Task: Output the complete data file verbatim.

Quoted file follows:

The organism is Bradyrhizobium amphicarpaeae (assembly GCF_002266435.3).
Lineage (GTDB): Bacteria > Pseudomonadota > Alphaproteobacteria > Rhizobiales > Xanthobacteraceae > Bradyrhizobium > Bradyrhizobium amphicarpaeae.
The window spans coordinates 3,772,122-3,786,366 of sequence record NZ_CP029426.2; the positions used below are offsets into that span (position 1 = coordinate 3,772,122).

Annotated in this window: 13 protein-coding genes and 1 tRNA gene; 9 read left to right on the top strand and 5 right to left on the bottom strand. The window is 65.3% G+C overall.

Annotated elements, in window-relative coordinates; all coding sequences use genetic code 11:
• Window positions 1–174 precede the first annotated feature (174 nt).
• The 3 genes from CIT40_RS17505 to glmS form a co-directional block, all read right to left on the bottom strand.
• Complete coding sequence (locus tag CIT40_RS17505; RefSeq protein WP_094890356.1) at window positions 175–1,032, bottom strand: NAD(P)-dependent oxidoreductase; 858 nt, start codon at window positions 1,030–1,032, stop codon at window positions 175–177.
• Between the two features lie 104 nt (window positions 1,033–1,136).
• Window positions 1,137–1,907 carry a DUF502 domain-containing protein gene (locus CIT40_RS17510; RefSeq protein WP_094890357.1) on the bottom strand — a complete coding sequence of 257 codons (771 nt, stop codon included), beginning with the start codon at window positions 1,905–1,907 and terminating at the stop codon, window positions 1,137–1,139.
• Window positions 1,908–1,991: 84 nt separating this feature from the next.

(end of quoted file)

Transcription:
The organism is Bradyrhizobium amphicarpaeae (assembly GCF_002266435.3).
Lineage (GTDB): Bacteria > Pseudomonadota > Alphaproteobacteria > Rhizobiales > Xanthobacteraceae > Bradyrhizobium > Bradyrhizobium amphicarpaeae.
The window spans coordinates 3,772,122-3,786,366 of sequence record NZ_CP029426.2; the positions used below are offsets into that span (position 1 = coordinate 3,772,122).

Annotated in this window: 13 protein-coding genes and 1 tRNA gene; 9 read left to right on the top strand and 5 right to left on the bottom strand. The window is 65.3% G+C overall.

Annotated elements, in window-relative coordinates; all coding sequences use genetic code 11:
• Window positions 1–174 precede the first annotated feature (174 nt).
• The 3 genes from CIT40_RS17505 to glmS form a co-directional block, all read right to left on the bottom strand.
• Complete coding sequence (locus tag CIT40_RS17505; RefSeq protein WP_094890356.1) at window positions 175–1,032, bottom strand: NAD(P)-dependent oxidoreductase; 858 nt, start codon at window positions 1,030–1,032, stop codon at window positions 175–177.
• Between the two features lie 104 nt (window positions 1,033–1,136).
• Window positions 1,137–1,907 carry a DUF502 domain-containing protein gene (locus CIT40_RS17510; RefSeq protein WP_094890357.1) on the bottom strand — a complete coding sequence of 257 codons (771 nt, stop codon included), beginning with the start codon at window positions 1,905–1,907 and terminating at the stop codon, window positions 1,137–1,139.
• Window positions 1,908–1,991: 84 nt separating this feature from the next.